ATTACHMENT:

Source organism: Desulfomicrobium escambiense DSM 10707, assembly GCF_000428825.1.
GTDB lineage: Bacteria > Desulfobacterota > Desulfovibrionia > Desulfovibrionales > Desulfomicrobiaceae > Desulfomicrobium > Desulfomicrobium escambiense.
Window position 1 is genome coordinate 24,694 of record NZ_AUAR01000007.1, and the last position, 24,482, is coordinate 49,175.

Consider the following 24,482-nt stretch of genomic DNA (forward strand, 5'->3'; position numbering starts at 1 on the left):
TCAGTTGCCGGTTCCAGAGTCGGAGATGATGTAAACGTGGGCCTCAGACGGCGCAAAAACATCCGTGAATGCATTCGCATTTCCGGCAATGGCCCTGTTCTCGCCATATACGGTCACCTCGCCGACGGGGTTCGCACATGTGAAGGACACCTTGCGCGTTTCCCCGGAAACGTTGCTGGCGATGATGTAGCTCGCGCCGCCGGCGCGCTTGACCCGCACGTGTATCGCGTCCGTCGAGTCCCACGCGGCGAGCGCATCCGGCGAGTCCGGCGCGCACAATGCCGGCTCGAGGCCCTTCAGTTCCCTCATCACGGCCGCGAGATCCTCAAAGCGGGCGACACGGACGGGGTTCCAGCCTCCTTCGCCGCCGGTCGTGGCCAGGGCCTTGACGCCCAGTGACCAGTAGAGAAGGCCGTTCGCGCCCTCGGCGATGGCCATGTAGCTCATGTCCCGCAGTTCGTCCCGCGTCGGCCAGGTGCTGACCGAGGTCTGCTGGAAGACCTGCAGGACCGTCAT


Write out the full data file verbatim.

Source organism: Desulfomicrobium escambiense DSM 10707, assembly GCF_000428825.1.
GTDB lineage: Bacteria > Desulfobacterota > Desulfovibrionia > Desulfovibrionales > Desulfomicrobiaceae > Desulfomicrobium > Desulfomicrobium escambiense.
Window position 1 is genome coordinate 24,694 of record NZ_AUAR01000007.1, and the last position, 24,482, is coordinate 49,175.

Consider the following 24,482-nt stretch of genomic DNA (forward strand, 5'->3'; position numbering starts at 1 on the left):
TCAGTTGCCGGTTCCAGAGTCGGAGATGATGTAAACGTGGGCCTCAGACGGCGCAAAAACATCCGTGAATGCATTCGCATTTCCGGCAATGGCCCTGTTCTCGCCATATACGGTCACCTCGCCGACGGGGTTCGCACATGTGAAGGACACCTTGCGCGTTTCCCCGGAAACGTTGCTGGCGATGATGTAGCTCGCGCCGCCGGCGCGCTTGACCCGCACGTGTATCGCGTCCGTCGAGTCCCACGCGGCGAGCGCATCCGGCGAGTCCGGCGCGCACAATGCCGGCTCGAGGCCCTTCAGTTCCCTCATCACGGCCGCGAGATCCTCAAAGCGGGCGACACGGACGGGGTTCCAGCCTCCTTCGCCGCCGGTCGTGGCCAGGGCCTTGACGCCCAGTGACCAGTAGAGAAGGCCGTTCGCGCCCTCGGCGATGGCCATGTAGCTCATGTCCCGCAGTTCGTCCCGCGTCGGCCAGGTGCTGACCGAGGTCTGCTGGAAGACCTGCAGGACCGTCAT